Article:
Every tenth transmission pylon is now a more robust “anti-cascading tower” that is heavier and stronger than other towers, Grenier said. That means fewer would fall in an ice storm, she said, noting that “in 1998, 40, 50 kilometres of lines were crashing down.”

And cables attached to anti-cascading towers are fastened in such a way that if ice-laden cables plunge to the ground, they won’t bring the tower down with them, she added.

After the storm, a public inquiry headed by engineer Roger Nicolet recommended Hydro-Québec bury distribution lines, which in most parts of Quebec are overhead, held up by utility poles.

But Hydro deemed that measure infeasible because burying all of Quebec’s distribution lines would cost $80 billion, Grenier said. 

“We decided to go for a compromise” by fortifying wood poles so they better withstand harsh weather, she added.

In 1998, many wood poles snapped in two or were toppled.

Newer poles are a bit thicker, and the part atop poles that holds up the wires, known as a “crossarm,” is now made of plastic instead of wood. In extreme weather, the plastic crossarms break, not the poles.

“You don’t avoid the power failure but it’s faster to restore it,” Grenier said.

Other post-1998 Hydro innovations include a de-icing gizmo that uses a revolver barrel and blank cartridges to break the ice on overhead ground wires.

Hydro also intensified vegetation control because falling branches and entire trees felled many power lines in 1998.

Grenier said Quebecers worried about a replay of 1998 can rest easy.

“We have a more robust, reliable grid,” she said. “We can’t be totally immune (to major storms) but the impact of another ice storm would be minimized and the service would be restored quickly.”

If Quebec experienced a repeat of January 1998’s weather, the power might go off, but “instead of a couple of weeks, it would be more in terms of days.”


Éric Houde is known as Monsieur Catastrophes.

He’s Quebec’s disaster point man, dealing with catastrophes such as the 2013 derailment of a train carrying crude oil that claimed 47 lives in Lac-Mégantic, and the 2014 fire that killed 32 people in a seniors’ residence in L’Isle-Verte.

The Ice Storm was a game changer for emergency preparedness in Quebec, Houde said.

“The government response is now structured, organized – it’s like an orchestra, everybody knows their roles,” every department knows its responsibilities, said Houde. His official title is director of operations for Quebec’s civil protection department, the outfit responsible for readying the province for disasters.

After 1998, Quebec reorganized and expanded its network of emergency-response offices and started working more closely with municipalities, which are responsible for managing emergencies within their jurisdictions.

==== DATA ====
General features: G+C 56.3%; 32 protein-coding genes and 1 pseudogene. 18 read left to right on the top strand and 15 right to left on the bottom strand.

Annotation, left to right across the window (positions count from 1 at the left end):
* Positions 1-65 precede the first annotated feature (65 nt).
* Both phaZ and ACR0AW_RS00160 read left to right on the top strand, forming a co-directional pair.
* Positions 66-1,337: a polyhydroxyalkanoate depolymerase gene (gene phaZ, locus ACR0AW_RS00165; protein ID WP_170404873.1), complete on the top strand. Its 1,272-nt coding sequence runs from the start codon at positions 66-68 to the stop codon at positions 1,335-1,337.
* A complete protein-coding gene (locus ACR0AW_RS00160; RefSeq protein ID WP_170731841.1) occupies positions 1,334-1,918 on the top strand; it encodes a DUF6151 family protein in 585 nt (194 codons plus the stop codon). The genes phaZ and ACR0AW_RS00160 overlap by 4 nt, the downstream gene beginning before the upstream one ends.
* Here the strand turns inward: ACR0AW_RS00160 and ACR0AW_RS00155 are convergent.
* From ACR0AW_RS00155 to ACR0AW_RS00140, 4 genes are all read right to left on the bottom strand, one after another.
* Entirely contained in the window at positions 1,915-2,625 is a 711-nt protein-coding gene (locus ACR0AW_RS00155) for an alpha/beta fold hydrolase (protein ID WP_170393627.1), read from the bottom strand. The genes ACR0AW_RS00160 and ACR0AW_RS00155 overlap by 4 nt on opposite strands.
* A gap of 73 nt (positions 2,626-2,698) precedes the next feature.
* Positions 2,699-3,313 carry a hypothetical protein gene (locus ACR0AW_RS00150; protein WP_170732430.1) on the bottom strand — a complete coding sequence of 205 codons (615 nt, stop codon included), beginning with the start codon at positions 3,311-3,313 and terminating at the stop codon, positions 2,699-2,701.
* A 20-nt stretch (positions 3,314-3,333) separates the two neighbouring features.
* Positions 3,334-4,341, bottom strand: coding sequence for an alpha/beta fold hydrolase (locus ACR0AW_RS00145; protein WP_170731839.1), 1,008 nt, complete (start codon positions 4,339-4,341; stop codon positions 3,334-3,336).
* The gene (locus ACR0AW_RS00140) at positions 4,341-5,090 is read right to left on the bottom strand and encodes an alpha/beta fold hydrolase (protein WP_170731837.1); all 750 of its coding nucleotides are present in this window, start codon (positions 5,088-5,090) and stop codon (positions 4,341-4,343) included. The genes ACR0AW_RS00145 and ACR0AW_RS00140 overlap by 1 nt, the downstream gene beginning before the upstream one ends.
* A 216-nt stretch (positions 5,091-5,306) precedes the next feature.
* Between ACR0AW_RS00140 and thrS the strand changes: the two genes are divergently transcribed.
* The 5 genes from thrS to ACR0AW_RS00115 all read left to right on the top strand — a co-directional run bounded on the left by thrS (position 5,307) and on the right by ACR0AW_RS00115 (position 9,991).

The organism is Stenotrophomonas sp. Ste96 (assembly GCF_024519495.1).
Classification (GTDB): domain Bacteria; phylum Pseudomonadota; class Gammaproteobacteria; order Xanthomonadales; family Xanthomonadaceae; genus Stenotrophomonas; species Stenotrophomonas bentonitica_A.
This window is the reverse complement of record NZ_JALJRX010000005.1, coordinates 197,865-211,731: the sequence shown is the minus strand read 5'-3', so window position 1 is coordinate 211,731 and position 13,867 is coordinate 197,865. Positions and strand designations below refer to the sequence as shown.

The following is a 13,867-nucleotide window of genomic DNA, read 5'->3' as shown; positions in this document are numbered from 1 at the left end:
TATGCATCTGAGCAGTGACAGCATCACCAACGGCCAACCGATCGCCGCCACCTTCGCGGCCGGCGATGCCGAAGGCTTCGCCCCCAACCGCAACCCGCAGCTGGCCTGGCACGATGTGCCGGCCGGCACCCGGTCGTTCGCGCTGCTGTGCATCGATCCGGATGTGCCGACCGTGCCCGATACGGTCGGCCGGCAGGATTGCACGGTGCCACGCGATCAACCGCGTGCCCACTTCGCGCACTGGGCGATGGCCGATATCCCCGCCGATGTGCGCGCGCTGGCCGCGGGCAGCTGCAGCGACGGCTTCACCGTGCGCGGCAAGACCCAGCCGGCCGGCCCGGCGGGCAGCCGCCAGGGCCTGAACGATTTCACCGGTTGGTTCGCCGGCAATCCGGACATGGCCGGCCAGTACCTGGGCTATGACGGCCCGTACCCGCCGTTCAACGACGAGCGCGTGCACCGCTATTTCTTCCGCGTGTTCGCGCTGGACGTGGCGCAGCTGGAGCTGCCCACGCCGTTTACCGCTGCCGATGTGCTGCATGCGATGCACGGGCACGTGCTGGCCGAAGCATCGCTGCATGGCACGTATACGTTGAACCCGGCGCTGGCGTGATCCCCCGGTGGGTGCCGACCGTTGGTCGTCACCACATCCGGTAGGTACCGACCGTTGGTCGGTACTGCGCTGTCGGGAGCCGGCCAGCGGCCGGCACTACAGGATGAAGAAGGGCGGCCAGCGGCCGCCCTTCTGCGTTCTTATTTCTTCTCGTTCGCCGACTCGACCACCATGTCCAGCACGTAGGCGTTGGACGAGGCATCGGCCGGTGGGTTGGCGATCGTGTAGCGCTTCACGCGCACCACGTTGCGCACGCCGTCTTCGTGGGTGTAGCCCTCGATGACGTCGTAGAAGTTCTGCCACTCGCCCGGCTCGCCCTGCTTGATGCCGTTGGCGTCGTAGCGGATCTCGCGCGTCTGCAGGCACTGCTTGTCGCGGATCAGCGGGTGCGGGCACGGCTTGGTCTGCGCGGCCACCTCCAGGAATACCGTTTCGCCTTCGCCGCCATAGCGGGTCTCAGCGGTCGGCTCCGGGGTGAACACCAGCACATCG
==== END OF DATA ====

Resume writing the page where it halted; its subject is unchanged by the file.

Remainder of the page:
“We ask the municipalities to inform people of local risks – whether that’s living near a waterway, a railway, an industrial park or some other risk – and to inform the population on the measures to take in case an event happens,” Houde said.

By law, Quebec municipalities must have an emergency plan in place, but Houde acknowledged that some are more prepared than others.

The province guides cities and towns as they analyze risks and prepare for any contingency. They should, for example, have access to a generator-equipped co-ordination centre, as well as sources of fuel for generators in a power failure and of drinking water in case the waterworks are down, Houde said.

He also has advice for the public.

“What I say to my family is, ‘(In an emergency) would you be self-sufficient for 72 hours? Would you have enough drinkable water? Would you have enough money in your pocket if the bank machines weren’t working? Is your car’s gas tank full in case there’s a fuel shortage?’” 

Houde wants all Quebecers to visit his department’s website to get a list of supplies that every home should have in its three-day emergency kit

In its 1999 report, the Nicolet Ice Storm inquiry said it should not be surprising that Quebec lacked a “culture of civil security focused on prevention and preparation” because, as a society, the province considers itself invulnerable.

Quebecers think “disturbances of the past will not be repeated. Events such as the War Measures Act of October 1970, the (Oka) crisis of 1990, the St-Basile-le-Grand PCB fire or the Saguenay floods are perceived as isolated one-off phenomena,” the report said.

But Houde said that changed after 1998.

“More and more people are conscious of the fact that you have to be prepared,” he said. “They know that preparation and prevention are key.”

Today, Quebec also knows it must learn from mistakes, Houde added, noting the province has a policy of debriefing officials after disasters.

This month, Public Security Minister Martin Coiteux hosted a meeting of provincial and municipal officials to review the response to devastating floods that inundated more than 5,000 homes in Montreal and other parts of Quebec in the spring of 2017.

The look back provided a stark reminder that emergency planning still needs work.

Coiteux’s department disclosed a government-commissioned survey that found widespread dissatisfaction among flood victims.

Six out of 10 said their municipality provided no safety tips before the floods and half said they were not satisfied with the municipal help they received during the flooding. Most also said they were dissatisfied with Quebec’s compensation program.

“It’s true that it wasn’t perfect,” Coiteux said of Quebec’s flood crisis management. “We can do better in all three phases” of a disaster – before, during and after.